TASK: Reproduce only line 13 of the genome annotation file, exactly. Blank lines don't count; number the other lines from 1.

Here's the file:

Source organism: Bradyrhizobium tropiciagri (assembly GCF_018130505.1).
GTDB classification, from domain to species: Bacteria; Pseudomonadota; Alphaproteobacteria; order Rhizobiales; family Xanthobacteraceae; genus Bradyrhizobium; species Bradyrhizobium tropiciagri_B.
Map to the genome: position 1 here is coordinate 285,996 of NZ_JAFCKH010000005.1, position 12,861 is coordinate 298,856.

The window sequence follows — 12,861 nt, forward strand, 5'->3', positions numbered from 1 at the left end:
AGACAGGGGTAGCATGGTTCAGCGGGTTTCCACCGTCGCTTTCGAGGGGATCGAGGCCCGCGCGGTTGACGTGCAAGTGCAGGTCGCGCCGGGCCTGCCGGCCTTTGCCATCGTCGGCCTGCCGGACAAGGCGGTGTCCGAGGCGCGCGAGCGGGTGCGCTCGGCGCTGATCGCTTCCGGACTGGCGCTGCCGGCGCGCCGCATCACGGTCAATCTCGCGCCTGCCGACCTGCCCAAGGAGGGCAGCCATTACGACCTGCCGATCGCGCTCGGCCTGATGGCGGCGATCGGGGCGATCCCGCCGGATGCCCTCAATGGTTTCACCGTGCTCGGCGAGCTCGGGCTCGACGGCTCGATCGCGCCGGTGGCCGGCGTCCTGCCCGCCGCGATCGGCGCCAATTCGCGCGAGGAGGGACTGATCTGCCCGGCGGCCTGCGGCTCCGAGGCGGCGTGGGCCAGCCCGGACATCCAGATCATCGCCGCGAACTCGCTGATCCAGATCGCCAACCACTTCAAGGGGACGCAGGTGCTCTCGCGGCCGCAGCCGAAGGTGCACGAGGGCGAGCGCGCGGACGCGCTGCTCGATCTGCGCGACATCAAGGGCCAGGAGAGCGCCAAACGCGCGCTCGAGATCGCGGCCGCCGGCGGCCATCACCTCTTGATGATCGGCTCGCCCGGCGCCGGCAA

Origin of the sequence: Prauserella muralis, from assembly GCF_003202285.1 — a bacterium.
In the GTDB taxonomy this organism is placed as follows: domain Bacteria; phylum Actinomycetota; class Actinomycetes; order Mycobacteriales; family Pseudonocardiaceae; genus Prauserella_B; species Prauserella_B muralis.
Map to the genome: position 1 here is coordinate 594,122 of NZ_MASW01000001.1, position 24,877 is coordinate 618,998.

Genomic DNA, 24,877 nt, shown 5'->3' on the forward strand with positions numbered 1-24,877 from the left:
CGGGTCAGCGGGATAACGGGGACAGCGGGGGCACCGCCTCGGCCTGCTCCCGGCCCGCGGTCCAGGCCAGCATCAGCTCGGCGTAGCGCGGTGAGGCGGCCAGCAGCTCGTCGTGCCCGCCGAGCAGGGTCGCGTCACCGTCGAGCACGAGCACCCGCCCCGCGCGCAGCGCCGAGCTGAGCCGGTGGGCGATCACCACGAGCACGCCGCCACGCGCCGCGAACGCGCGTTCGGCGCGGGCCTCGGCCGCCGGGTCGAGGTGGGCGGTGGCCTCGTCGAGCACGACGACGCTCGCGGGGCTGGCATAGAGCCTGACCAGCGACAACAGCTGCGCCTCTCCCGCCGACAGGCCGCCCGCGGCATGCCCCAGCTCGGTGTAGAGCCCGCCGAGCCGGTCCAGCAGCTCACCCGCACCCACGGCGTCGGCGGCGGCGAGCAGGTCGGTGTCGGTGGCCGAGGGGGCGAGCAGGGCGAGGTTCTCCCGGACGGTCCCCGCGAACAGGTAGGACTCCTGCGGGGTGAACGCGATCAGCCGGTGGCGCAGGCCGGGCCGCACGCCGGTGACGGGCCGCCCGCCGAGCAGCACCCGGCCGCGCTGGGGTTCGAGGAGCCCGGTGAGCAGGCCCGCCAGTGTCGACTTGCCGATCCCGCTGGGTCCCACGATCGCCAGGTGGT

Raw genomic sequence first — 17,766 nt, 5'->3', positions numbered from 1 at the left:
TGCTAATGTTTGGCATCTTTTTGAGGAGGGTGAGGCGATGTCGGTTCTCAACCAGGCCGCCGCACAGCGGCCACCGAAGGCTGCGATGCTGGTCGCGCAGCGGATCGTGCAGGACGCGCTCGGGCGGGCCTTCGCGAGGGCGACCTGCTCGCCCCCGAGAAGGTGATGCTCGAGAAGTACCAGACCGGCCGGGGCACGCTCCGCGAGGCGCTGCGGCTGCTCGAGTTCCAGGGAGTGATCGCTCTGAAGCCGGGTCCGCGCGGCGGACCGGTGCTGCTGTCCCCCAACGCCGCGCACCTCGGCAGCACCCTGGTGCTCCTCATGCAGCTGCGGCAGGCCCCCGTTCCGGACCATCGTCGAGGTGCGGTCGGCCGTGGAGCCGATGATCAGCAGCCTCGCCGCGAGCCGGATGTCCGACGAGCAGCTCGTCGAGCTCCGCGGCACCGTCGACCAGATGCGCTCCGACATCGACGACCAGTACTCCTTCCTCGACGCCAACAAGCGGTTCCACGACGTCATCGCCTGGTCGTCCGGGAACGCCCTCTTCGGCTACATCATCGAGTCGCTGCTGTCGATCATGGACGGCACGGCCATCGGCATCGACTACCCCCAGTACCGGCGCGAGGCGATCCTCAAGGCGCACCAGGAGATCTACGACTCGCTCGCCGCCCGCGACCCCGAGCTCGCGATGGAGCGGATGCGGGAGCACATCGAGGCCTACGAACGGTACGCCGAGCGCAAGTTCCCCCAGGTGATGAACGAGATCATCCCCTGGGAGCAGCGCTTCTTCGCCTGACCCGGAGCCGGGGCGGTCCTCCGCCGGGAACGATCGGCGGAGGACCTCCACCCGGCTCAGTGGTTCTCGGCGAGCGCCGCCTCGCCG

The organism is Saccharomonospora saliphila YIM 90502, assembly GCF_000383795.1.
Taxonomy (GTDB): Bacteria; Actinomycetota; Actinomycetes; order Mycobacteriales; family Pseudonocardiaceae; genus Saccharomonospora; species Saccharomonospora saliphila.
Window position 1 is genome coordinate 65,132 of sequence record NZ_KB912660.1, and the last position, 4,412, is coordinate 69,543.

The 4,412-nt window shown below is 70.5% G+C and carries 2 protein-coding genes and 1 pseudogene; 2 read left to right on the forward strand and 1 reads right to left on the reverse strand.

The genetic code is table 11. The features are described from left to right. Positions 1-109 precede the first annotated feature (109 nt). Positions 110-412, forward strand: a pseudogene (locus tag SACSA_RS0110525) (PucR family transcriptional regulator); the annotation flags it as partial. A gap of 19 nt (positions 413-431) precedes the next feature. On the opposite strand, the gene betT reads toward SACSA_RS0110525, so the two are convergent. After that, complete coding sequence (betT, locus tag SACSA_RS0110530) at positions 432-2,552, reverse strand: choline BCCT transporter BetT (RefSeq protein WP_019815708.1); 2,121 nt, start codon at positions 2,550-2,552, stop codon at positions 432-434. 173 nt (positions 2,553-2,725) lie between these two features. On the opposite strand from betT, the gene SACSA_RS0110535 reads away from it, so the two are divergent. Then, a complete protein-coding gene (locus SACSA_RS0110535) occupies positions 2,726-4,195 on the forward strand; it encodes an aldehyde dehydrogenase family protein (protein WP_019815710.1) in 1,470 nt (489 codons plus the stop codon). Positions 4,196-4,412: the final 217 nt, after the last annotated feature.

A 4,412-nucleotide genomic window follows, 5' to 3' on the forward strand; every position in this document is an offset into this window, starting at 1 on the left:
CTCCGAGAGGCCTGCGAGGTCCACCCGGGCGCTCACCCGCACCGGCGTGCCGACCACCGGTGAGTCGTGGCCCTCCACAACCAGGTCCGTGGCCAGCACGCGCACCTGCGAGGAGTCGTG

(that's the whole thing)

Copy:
The organism is Saccharomonospora saliphila YIM 90502, assembly GCF_000383795.1.